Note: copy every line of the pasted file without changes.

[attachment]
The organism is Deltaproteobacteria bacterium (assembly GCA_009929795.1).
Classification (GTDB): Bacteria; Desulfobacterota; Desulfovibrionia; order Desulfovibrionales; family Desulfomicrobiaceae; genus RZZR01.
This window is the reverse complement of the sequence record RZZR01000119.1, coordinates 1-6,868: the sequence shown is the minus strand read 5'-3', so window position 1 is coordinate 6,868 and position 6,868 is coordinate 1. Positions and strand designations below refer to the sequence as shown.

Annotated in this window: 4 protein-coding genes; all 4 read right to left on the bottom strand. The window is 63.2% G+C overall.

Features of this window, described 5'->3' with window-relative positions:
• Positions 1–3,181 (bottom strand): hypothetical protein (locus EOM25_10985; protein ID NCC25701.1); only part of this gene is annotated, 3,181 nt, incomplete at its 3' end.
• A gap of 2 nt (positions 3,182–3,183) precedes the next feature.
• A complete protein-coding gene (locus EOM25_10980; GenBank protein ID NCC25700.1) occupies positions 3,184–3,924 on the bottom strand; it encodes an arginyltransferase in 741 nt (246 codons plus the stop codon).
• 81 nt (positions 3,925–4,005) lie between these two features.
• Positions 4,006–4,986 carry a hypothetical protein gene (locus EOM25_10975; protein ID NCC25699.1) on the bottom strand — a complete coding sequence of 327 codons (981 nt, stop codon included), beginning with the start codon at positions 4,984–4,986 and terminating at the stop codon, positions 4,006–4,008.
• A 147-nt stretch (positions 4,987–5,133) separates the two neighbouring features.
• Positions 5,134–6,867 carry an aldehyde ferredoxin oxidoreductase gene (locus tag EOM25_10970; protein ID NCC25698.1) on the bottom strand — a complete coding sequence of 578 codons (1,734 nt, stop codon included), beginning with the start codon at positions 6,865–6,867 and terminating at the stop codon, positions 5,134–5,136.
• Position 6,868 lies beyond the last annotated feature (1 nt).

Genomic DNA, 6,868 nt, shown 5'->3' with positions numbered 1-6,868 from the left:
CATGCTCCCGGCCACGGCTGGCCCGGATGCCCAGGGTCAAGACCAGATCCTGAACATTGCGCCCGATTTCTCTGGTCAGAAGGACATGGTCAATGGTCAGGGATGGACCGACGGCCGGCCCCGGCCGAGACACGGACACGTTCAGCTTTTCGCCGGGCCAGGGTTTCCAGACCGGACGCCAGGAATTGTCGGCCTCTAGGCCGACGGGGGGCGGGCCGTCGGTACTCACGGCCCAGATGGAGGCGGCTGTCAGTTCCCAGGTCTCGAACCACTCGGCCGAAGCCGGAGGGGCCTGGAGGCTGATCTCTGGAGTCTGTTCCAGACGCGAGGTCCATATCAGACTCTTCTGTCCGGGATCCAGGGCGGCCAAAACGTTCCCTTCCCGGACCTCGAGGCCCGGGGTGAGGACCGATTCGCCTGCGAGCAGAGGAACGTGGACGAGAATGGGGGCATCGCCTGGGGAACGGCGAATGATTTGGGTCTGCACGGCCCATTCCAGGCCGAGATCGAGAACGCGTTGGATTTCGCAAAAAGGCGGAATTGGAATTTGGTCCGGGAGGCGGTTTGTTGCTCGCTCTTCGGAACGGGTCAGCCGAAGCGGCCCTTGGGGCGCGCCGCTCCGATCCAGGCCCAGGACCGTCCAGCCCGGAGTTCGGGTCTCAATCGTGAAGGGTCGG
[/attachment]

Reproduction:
The organism is Deltaproteobacteria bacterium (assembly GCA_009929795.1).
Classification (GTDB): Bacteria; Desulfobacterota; Desulfovibrionia; order Desulfovibrionales; family Desulfomicrobiaceae; genus RZZR01.
This window is the reverse complement of the sequence record RZZR01000119.1, coordinates 1-6,868: the sequence shown is the minus strand read 5'-3', so window position 1 is coordinate 6,868 and position 6,868 is coordinate 1. Positions and strand designations below refer to the sequence as shown.

Annotated in this window: 4 protein-coding genes; all 4 read right to left on the bottom strand. The window is 63.2% G+C overall.

Features of this window, described 5'->3' with window-relative positions:
• Positions 1–3,181 (bottom strand): hypothetical protein (locus EOM25_10985; protein ID NCC25701.1); only part of this gene is annotated, 3,181 nt, incomplete at its 3' end.
• A gap of 2 nt (positions 3,182–3,183) precedes the next feature.
• A complete protein-coding gene (locus EOM25_10980; GenBank protein ID NCC25700.1) occupies positions 3,184–3,924 on the bottom strand; it encodes an arginyltransferase in 741 nt (246 codons plus the stop codon).
• 81 nt (positions 3,925–4,005) lie between these two features.
• Positions 4,006–4,986 carry a hypothetical protein gene (locus EOM25_10975; protein ID NCC25699.1) on the bottom strand — a complete coding sequence of 327 codons (981 nt, stop codon included), beginning with the start codon at positions 4,984–4,986 and terminating at the stop codon, positions 4,006–4,008.
• A 147-nt stretch (positions 4,987–5,133) separates the two neighbouring features.
• Positions 5,134–6,867 carry an aldehyde ferredoxin oxidoreductase gene (locus tag EOM25_10970; protein ID NCC25698.1) on the bottom strand — a complete coding sequence of 578 codons (1,734 nt, stop codon included), beginning with the start codon at positions 6,865–6,867 and terminating at the stop codon, positions 5,134–5,136.
• Position 6,868 lies beyond the last annotated feature (1 nt).

Genomic DNA, 6,868 nt, shown 5'->3' with positions numbered 1-6,868 from the left:
CATGCTCCCGGCCACGGCTGGCCCGGATGCCCAGGGTCAAGACCAGATCCTGAACATTGCGCCCGATTTCTCTGGTCAGAAGGACATGGTCAATGGTCAGGGATGGACCGACGGCCGGCCCCGGCCGAGACACGGACACGTTCAGCTTTTCGCCGGGCCAGGGTTTCCAGACCGGACGCCAGGAATTGTCGGCCTCTAGGCCGACGGGGGGCGGGCCGTCGGTACTCACGGCCCAGATGGAGGCGGCTGTCAGTTCCCAGGTCTCGAACCACTCGGCCGAAGCCGGAGGGGCCTGGAGGCTGATCTCTGGAGTCTGTTCCAGACGCGAGGTCCATATCAGACTCTTCTGTCCGGGATCCAGGGCGGCCAAAACGTTCCCTTCCCGGACCTCGAGGCCCGGGGTGAGGACCGATTCGCCTGCGAGCAGAGGAACGTGGACGAGAATGGGGGCATCGCCTGGGGAACGGCGAATGATTTGGGTCTGCACGGCCCATTCCAGGCCGAGATCGAGAACGCGTTGGATTTCGCAAAAAGGCGGAATTGGAATTTGGTCCGGGAGGCGGTTTGTTGCTCGCTCTTCGGAACGGGTCAGCCGAAGCGGCCCTTGGGGCGCGCCGCTCCGATCCAGGCCCAGGACCGTCCAGCCCGGAGTTCGGGTCTCAATCGTGAAGGGTCGG